PS: when you are documenting the huge pressure ulcer for MEDICARE wonder what you say when the inspector says when did YOU first notice this???????

    Um Urrr Ahem....well I never REALLY LOOKED AT IT cause I'm a REGISTERED NURSE and I DON'T *DO* BUTTS.

    That's just WRONG!
  13. by   OneChattyNurse
    I do not at all agree with the post about RN's doing "slave work". If you go in to do an assessment of a decub or whatever, do you go and get a CNA to clean the patient up first. This could take quite some time if the CNA is in with another patient. Besides, what a great opportunity to assess skin integrity that while cleaning up a patient after a bowel movement. Am I right that you would rather have the patient suffer and lie in his/her own waste waiting for an already busy CNA than just clean the patient up yourself? Where is the compassion in that!!!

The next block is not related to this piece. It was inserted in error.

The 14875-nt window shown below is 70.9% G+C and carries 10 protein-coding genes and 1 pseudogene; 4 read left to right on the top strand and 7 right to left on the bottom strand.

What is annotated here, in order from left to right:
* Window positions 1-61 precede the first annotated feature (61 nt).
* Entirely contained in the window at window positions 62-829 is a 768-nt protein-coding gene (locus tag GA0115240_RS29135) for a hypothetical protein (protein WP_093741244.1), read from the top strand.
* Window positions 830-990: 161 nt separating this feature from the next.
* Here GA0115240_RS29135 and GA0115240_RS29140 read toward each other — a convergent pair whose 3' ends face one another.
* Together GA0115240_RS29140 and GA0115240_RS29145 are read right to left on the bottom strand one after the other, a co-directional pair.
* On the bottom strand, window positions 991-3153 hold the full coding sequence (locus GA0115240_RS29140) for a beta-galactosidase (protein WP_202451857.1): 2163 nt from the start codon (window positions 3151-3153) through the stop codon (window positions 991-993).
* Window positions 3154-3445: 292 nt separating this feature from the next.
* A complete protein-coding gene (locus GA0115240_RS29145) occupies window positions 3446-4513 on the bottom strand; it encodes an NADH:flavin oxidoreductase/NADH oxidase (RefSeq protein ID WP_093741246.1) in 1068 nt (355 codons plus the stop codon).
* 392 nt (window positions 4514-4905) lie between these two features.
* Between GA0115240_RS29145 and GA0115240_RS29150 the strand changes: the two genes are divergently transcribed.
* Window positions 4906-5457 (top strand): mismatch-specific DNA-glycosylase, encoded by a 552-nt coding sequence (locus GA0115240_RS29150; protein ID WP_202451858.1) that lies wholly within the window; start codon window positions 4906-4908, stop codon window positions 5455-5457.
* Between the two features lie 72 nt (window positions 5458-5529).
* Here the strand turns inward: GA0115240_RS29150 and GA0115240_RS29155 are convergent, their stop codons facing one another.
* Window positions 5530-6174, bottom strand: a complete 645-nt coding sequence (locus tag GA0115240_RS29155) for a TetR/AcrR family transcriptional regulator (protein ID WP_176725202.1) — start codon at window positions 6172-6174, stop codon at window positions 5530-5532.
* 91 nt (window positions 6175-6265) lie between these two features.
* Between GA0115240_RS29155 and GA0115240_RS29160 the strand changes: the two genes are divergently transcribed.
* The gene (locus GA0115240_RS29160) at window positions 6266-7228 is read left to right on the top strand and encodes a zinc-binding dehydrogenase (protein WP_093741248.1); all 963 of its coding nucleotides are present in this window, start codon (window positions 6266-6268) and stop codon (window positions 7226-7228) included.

I am not an RN, but I was under the impression that nursing personnel ie CNA's, LPN's, and RN's were all advocates for the patients they care for. As far as I am concerned, you need to choose another career! I am sure you will not change your mind about this after reading my reply, but all I can say is I am certainly glad I am not a coworker of yours!!!

    Just my 2 cents!
    Shari

    P.S.
    I have worked in LTC along side some great RN's that were not afraid to clean a little poop!!
  14. by   OneChattyNurse
    I just thought I would clarify...I am an LPN.

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reality check